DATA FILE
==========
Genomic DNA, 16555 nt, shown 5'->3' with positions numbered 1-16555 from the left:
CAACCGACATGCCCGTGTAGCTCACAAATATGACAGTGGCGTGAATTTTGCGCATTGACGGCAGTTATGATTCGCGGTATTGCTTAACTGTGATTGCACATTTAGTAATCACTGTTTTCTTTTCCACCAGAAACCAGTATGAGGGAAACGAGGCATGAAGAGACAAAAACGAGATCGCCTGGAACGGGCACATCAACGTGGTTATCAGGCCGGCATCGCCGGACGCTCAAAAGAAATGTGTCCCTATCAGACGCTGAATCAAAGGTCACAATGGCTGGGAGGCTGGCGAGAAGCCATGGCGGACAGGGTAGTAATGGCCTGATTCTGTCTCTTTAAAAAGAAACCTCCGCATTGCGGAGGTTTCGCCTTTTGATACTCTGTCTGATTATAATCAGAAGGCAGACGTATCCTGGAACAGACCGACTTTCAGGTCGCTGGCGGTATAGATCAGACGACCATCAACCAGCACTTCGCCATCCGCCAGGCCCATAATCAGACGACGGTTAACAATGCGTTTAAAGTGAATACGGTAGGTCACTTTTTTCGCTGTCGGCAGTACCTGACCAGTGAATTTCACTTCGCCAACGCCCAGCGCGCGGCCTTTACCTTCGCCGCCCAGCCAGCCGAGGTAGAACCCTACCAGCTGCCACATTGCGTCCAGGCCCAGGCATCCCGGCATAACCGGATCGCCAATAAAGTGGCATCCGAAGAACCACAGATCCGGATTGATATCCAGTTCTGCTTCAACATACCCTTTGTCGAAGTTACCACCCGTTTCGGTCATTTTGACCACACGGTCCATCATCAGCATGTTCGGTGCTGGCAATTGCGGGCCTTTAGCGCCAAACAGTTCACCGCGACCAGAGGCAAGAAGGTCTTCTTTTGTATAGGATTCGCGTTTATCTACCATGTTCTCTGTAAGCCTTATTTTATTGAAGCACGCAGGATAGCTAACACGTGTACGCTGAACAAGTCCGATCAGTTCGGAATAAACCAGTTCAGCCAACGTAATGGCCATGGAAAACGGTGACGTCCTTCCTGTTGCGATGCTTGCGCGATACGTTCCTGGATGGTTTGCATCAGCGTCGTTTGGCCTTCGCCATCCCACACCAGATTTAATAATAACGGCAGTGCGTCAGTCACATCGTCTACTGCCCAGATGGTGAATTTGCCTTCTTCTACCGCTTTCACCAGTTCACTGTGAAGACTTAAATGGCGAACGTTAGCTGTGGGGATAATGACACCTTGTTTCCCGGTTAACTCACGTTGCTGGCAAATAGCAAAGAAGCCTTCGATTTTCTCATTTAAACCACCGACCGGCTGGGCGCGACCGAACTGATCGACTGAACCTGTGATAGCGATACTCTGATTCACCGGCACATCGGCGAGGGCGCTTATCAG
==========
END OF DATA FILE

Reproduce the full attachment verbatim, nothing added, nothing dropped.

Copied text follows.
Genomic DNA, 16555 nt, shown 5'->3' with positions numbered 1-16555 from the left:
CAACCGACATGCCCGTGTAGCTCACAAATATGACAGTGGCGTGAATTTTGCGCATTGACGGCAGTTATGATTCGCGGTATTGCTTAACTGTGATTGCACATTTAGTAATCACTGTTTTCTTTTCCACCAGAAACCAGTATGAGGGAAACGAGGCATGAAGAGACAAAAACGAGATCGCCTGGAACGGGCACATCAACGTGGTTATCAGGCCGGCATCGCCGGACGCTCAAAAGAAATGTGTCCCTATCAGACGCTGAATCAAAGGTCACAATGGCTGGGAGGCTGGCGAGAAGCCATGGCGGACAGGGTAGTAATGGCCTGATTCTGTCTCTTTAAAAAGAAACCTCCGCATTGCGGAGGTTTCGCCTTTTGATACTCTGTCTGATTATAATCAGAAGGCAGACGTATCCTGGAACAGACCGACTTTCAGGTCGCTGGCGGTATAGATCAGACGACCATCAACCAGCACTTCGCCATCCGCCAGGCCCATAATCAGACGACGGTTAACAATGCGTTTAAAGTGAATACGGTAGGTCACTTTTTTCGCTGTCGGCAGTACCTGACCAGTGAATTTCACTTCGCCAACGCCCAGCGCGCGGCCTTTACCTTCGCCGCCCAGCCAGCCGAGGTAGAACCCTACCAGCTGCCACATTGCGTCCAGGCCCAGGCATCCCGGCATAACCGGATCGCCAATAAAGTGGCATCCGAAGAACCACAGATCCGGATTGATATCCAGTTCTGCTTCAACATACCCTTTGTCGAAGTTACCACCCGTTTCGGTCATTTTGACCACACGGTCCATCATCAGCATGTTCGGTGCTGGCAATTGCGGGCCTTTAGCGCCAAACAGTTCACCGCGACCAGAGGCAAGAAGGTCTTCTTTTGTATAGGATTCGCGTTTATCTACCATGTTCTCTGTAAGCCTTATTTTATTGAAGCACGCAGGATAGCTAACACGTGTACGCTGAACAAGTCCGATCAGTTCGGAATAAACCAGTTCAGCCAACGTAATGGCCATGGAAAACGGTGACGTCCTTCCTGTTGCGATGCTTGCGCGATACGTTCCTGGATGGTTTGCATCAGCGTCGTTTGGCCTTCGCCATCCCACACCAGATTTAATAATAACGGCAGTGCGTCAGTCACATCGTCTACTGCCCAGATGGTGAATTTGCCTTCTTCTACCGCTTTCACCAGTTCACTGTGAAGACTTAAATGGCGAACGTTAGCTGTGGGGATAATGACACCTTGTTTCCCGGTTAACTCACGTTGCTGGCAAATAGCAAAGAAGCCTTCGATTTTCTCATTTAAACCACCGACCGGCTGGGCGCGACCGAACTGATCGACTGAACCTGTGATAGCGATACTCTGATTCACCGGCACATCGGCGAGGGCGCTTATCAG